When Partners Aren’t Equally Committed

When Partners Aren't Equally Committed.

(WellnessPursuits.com) – Does it ever feel like you’re more committed to your relationship than your significant other? While we would all like to believe that romantic partnerships are 50/50 mutual commitments, it turns out that isn’t always the case. In fact, according to a Psychology Today study, 35% of unmarried couples who have been together a little over two years are not mutually committed. But what does that really mean to your relationship?

The Study’s Findings

The study, run by researcher Dr. Scott Stanley and his colleagues from the University of Denver, looked at 315 unmarried couples between the ages of 18 and 34. They found that, in some relationships, there tends to be a significantly more committed partner (the strong-link partner) and a less committed partner (the weak-link partner). The researchers coined the term Asymmetrically Committed Relationships (ACRs) to denote relationships where there is a gap in the unequal levels of commitment between partners.

You might think walking down the aisle would solve the commitment problem, but the same study found marriage didn’t really do anything to decrease the gap. And while you might worry this type of gap can only cause you problems, you’ll be happy to hear it doesn’t necessarily mean your relationship is doomed. The levels of commitment you each feel can ebb and flow over the course of your relationship.

Signs You’re in an Unequally Committed Relationship

Either of you could be the “weak-link,” but men were nearly twice as likely as women to be the ones who were less committed. In addition, the imbalance in commitment often translates into an imbalance of power in the relationship because the least committed person tends to be the one who has the greatest power in the relationship. How backward is that?

How can you tell if you and your partner are not equally committed? Look for these signs:

  • One person tends to change preferences, hobbies and interests to suit the other.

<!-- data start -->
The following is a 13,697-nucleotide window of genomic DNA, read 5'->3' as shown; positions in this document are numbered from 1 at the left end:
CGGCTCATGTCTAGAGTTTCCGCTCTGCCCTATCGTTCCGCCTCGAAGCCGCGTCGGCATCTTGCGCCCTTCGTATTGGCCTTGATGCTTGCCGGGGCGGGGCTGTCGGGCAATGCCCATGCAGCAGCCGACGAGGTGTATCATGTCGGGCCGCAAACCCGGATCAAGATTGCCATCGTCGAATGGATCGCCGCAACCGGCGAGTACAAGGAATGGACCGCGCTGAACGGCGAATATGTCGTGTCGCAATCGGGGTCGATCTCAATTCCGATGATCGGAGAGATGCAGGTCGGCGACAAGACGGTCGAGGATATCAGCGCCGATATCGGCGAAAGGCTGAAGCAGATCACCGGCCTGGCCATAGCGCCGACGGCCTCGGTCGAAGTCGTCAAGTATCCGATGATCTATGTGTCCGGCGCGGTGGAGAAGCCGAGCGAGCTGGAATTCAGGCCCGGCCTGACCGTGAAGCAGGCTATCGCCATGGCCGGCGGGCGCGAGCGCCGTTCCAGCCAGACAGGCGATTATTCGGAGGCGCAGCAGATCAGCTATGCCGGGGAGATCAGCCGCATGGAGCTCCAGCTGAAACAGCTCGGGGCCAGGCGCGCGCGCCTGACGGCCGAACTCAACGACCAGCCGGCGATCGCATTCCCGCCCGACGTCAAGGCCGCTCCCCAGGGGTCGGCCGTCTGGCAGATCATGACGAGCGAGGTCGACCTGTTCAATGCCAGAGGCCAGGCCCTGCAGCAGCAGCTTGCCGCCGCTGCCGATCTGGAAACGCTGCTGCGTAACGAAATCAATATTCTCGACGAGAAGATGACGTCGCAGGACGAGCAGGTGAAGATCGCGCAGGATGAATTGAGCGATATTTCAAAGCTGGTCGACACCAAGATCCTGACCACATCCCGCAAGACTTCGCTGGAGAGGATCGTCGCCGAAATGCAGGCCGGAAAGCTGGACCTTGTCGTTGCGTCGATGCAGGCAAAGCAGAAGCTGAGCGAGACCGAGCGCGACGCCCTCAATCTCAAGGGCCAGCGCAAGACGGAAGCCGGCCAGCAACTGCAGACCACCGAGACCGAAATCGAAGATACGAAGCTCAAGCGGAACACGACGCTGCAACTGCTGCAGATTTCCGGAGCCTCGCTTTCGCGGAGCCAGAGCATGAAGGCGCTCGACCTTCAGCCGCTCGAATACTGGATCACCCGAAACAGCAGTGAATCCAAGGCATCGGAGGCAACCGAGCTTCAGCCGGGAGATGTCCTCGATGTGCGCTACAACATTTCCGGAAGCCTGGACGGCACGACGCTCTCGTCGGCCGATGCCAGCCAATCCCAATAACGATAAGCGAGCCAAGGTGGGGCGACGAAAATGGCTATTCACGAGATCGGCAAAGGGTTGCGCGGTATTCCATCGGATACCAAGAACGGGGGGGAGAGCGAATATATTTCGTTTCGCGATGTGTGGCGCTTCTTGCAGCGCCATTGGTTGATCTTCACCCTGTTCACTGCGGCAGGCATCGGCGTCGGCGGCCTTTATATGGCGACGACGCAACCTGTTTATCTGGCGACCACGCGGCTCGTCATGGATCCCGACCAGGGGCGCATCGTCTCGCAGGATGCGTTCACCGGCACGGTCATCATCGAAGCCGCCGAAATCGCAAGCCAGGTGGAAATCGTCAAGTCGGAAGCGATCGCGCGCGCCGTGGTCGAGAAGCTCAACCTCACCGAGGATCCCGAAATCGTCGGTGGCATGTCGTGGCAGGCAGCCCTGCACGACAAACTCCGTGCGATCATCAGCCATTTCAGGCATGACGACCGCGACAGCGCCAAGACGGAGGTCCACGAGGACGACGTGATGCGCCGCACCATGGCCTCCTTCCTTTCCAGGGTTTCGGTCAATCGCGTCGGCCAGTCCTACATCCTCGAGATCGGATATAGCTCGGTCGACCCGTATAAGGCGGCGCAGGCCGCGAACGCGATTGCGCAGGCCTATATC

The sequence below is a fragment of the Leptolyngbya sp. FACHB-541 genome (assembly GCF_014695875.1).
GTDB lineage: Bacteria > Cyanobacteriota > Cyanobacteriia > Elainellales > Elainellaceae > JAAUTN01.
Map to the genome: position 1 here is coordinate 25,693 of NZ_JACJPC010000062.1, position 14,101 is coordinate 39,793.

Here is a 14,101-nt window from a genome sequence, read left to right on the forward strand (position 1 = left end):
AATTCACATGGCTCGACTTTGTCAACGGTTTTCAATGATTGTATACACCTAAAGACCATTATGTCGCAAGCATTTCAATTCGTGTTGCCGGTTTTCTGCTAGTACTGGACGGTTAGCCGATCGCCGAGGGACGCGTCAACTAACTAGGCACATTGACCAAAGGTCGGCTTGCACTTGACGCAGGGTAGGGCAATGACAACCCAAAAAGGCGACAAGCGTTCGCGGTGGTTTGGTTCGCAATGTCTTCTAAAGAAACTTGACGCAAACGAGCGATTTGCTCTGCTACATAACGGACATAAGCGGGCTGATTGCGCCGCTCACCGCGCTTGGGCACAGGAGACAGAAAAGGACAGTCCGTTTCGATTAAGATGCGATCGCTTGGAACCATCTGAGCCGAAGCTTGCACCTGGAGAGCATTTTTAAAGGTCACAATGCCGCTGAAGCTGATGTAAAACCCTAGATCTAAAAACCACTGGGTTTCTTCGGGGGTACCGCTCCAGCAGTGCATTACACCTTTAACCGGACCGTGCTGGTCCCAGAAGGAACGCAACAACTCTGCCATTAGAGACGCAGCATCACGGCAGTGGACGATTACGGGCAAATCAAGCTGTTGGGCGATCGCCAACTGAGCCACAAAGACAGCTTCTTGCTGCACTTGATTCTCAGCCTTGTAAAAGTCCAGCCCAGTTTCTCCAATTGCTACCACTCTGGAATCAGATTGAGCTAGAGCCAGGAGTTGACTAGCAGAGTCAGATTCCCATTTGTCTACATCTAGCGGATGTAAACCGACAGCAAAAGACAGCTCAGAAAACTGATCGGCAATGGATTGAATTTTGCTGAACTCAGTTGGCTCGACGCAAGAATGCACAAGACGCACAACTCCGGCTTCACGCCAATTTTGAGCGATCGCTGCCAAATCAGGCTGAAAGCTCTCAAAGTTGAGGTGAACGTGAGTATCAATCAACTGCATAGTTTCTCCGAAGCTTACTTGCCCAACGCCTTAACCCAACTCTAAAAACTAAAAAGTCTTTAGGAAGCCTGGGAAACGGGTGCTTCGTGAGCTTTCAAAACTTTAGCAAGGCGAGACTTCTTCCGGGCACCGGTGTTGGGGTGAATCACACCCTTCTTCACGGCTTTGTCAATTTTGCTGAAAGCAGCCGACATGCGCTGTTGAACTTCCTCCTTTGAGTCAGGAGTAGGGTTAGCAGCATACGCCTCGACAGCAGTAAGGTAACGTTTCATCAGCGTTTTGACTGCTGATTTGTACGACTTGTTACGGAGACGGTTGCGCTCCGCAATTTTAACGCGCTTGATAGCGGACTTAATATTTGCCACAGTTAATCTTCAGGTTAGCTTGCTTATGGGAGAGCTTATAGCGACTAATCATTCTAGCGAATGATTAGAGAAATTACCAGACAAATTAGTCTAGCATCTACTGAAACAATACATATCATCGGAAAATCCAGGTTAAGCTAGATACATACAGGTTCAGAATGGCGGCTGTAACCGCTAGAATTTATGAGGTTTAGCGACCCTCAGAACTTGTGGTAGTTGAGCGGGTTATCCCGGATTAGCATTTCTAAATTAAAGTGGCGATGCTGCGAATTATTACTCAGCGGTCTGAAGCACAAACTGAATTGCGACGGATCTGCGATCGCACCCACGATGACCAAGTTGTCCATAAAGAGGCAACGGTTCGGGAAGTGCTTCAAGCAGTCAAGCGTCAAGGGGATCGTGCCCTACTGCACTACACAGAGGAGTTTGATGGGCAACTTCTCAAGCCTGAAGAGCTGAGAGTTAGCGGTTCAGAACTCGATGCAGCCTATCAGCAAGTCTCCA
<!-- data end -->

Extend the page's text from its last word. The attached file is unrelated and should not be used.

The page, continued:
• One person doesn’t want to label the relationship or define boundaries.
  • One person tends to see things as options rather than goals.
  • One person often feels insecure, jealous, or underappreciated.
  • One person does more of the work in the relationship.
  • One person tends to try too hard to earn love by accepting bad behavior.
  • One person tends to take the blame for friction in the relationship.

Unequal commitment is pretty common in the early stages of any relationship. As time passes, though, you should both be on the same page about the relationship. Not quite getting there? Trouble might be on the horizon.

Consequences of Unequal Commitment

People in ACRs generally experience more conflict and aggression, according to Dr. Stanley’s study. This can cause a lot of strife, anger and hurt in the relationship – all things that could also lead to its doom.

Couples in ACRs are more likely to break up than those who are equally committed. The person who is less committed to the relationship, the weak-link, is the one who almost always initiates the break-ups. As noted above, men are twice as likely to be the less-committed partner. Even so, men tend to stay in relationships when they are the weaker links, especially if children are involved. But when it is the woman who is less committed, the study found a breakup is more likely.

Can the Scales Be Re-balanced?

An earlier study found that it’s not more commitment but rather equal levels of commitment that are the best predictor of relationship longevity. So if you and your partner are both very strongly committed or if you are both more weakly committed, the relationship is likely to succeed. The problem is specifically when one of you is very committed at the same time the other is only semi-committed.

If both partners are open to tackling commitment issues, balance can be restored. Consider these guidelines:

  • Define your relationship. This first step may cause considerable discomfort and may lead to the next step…
  • It’s okay to fight, as long as you fight fairly. You have to communicate your desires and expectations, as well as your disappointments and fears. Your partner can’t read your mind.
  • Learn to function as a couple. You need to consider not only what is good for you or your partner, but what is good for your relationship.
  • Give your relationship the nurture it needs to grow. Relationships are more like campfires than like furniture: They need to be tended to, cared for and protected. You can’t just assume that once you’ve made a commitment, you’re done. It’s a constant growth process.
  • Take time to be and do things together. Grow together. Learn together. Enjoy experiences together. Face challenges together. Talk with each other.

If you believe that you’re not in an equally committed relationship, don’t despair. Being in an ACR does not automatically mean your relationship is doomed to fail. There are ways you and your partner can balance the scales with some work, and you can consider professional counseling to assist you. As you pursue love and commitment in your life, consider whether you and your partner are equally committed and what that means to you.

~Here’s to Your Healthy Pursuits!

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